Tuesday, September 30, 2008

Python Multi-processing

In this era of multiple cores everywhere, it kind of makes me nervous to see one of my computer cores siting idle as the other crunches away at some numerical simulation. Running heavy numerical simulations is the bread and butter of my work, so I am always on the lookout for ways to extract as much  computational juice as I can from my CPUs.

Over last couple of years I have played different approaches available to python programmers, from tools available in the standard library such as  forking processes and the threading module, to external packages such as Parallel Python and Ipython1. All of them have their pros and cons, and in many occasions, I found myself wasting valuable computable time trying to get my simulations to run under the parallelization models inherent to each of the solutions listed above.

I will not go into details about what I lked and disliked about each of them but rather I will focus  on the future of parallel processing in the Pythonsphere: the already available and soon to be part of the standard library, Processing module (renamed multiprocessing for the standard library).

It can be installed with a simple "easy_install processing".  For those who don't know yet, the processing/multiprocessing module is a multi-processing (duh!) module using the same API as the standard library's threading module.

The processing module  takes a lot of the pain out of the process of writing parallel code when compared to other methods. By using multiple processes, it saves you from having to deal with problems associated with having a shared memory between tasks. This means you can elegantly bypass the GIL, with the same code you would write for multithreaded application minus the boilerplate code you'd have to write to handle racing conditions and whatnot. This is the meaning of  sharing the same API with the threading module. Moreover, with processing, your code runs on Windows just as well as on Linux, which is something you couldn't do with fork.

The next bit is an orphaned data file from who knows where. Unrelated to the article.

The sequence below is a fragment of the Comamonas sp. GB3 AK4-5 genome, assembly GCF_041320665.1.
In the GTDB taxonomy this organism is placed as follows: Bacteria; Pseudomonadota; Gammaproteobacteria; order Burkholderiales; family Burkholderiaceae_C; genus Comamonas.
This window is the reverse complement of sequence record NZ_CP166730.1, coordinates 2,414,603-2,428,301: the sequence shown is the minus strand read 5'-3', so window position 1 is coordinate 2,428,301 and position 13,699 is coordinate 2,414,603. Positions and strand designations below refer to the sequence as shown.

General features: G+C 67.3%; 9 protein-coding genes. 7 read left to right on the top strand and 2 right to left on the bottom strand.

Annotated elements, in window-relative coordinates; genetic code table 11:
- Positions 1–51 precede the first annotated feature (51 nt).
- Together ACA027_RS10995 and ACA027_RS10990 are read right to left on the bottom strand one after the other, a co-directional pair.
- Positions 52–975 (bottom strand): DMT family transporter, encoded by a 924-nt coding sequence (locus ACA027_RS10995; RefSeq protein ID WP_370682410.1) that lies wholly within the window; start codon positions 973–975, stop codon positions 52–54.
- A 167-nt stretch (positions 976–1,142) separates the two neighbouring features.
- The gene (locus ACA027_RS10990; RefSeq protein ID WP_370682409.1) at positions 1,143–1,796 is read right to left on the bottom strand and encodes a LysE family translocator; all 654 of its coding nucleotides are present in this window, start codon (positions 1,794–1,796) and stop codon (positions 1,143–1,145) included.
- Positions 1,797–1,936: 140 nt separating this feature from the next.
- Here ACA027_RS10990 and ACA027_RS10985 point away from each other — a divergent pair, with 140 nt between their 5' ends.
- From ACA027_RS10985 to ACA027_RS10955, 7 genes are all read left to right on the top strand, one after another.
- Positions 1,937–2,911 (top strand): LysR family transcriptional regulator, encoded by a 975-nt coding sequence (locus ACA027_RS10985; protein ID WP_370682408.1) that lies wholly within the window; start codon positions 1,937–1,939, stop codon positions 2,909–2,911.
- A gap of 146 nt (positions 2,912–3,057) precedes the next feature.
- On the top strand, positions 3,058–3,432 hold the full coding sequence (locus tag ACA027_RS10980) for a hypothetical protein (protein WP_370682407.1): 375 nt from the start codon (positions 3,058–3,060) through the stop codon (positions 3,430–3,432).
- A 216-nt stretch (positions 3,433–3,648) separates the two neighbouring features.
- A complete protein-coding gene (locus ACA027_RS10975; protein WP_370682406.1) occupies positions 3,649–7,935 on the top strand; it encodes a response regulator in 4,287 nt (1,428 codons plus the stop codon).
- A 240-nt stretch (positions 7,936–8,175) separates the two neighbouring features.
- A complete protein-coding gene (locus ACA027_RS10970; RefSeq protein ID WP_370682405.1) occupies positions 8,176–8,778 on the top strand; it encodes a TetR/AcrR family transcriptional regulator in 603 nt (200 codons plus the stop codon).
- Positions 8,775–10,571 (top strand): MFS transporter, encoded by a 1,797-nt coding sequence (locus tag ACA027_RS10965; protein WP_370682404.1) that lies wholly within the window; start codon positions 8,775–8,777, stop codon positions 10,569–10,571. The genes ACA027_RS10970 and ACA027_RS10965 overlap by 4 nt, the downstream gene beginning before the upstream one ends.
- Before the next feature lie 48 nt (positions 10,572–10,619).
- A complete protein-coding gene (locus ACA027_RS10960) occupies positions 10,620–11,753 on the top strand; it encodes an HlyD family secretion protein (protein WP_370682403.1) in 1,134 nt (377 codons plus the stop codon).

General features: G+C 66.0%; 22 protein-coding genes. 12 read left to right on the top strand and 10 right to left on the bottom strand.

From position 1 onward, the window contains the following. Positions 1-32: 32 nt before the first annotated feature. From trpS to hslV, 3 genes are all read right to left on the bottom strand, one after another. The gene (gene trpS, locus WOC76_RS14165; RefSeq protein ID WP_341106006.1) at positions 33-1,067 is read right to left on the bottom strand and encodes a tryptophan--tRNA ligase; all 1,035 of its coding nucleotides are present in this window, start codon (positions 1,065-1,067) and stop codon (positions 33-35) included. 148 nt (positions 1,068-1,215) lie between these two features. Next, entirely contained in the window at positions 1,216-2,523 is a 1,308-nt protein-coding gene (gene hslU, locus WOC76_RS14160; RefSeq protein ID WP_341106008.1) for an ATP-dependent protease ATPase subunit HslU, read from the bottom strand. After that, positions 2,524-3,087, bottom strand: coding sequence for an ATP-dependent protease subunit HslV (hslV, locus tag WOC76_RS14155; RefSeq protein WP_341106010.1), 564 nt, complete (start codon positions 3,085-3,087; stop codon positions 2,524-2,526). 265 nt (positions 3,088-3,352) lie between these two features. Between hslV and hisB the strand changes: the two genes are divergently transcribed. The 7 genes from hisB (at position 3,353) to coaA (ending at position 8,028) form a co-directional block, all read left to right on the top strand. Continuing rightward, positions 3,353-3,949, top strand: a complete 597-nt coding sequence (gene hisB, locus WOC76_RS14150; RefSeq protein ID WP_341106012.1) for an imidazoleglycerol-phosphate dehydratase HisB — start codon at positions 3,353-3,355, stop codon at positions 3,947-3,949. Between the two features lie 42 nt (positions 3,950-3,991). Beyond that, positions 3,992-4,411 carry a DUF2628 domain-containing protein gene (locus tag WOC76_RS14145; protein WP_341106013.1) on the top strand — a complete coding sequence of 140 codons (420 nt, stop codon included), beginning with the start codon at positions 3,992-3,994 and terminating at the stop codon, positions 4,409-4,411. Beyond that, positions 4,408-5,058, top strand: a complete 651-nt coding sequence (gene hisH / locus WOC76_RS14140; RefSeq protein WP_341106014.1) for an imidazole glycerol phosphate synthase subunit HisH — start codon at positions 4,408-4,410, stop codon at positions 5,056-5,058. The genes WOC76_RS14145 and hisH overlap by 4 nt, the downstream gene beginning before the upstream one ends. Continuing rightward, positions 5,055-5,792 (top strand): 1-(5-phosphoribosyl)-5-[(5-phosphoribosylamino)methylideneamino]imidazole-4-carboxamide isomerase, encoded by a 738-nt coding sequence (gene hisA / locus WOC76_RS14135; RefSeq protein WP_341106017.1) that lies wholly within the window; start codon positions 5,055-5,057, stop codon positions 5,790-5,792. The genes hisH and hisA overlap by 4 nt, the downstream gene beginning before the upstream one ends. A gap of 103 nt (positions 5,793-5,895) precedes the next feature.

Before processing, the (IMHO) best tool for "simple" multi-processing was Parallel-Python, but I found extremely painful having to manually declare global variables and modules which  each process would have to have access to. 

I must say that so far, my experience with processing is quite limited. However, I benefit from the point of view of having implemented the same exact (simple) code on all of the said platforms except for Ipython1, and I can attest  that for simple parallelizable problems, processing makes the task it is as simple as it can get.  

In conclusion,  if you can benefit from parallel processing in your application, I strongly suggest trying out the processing module.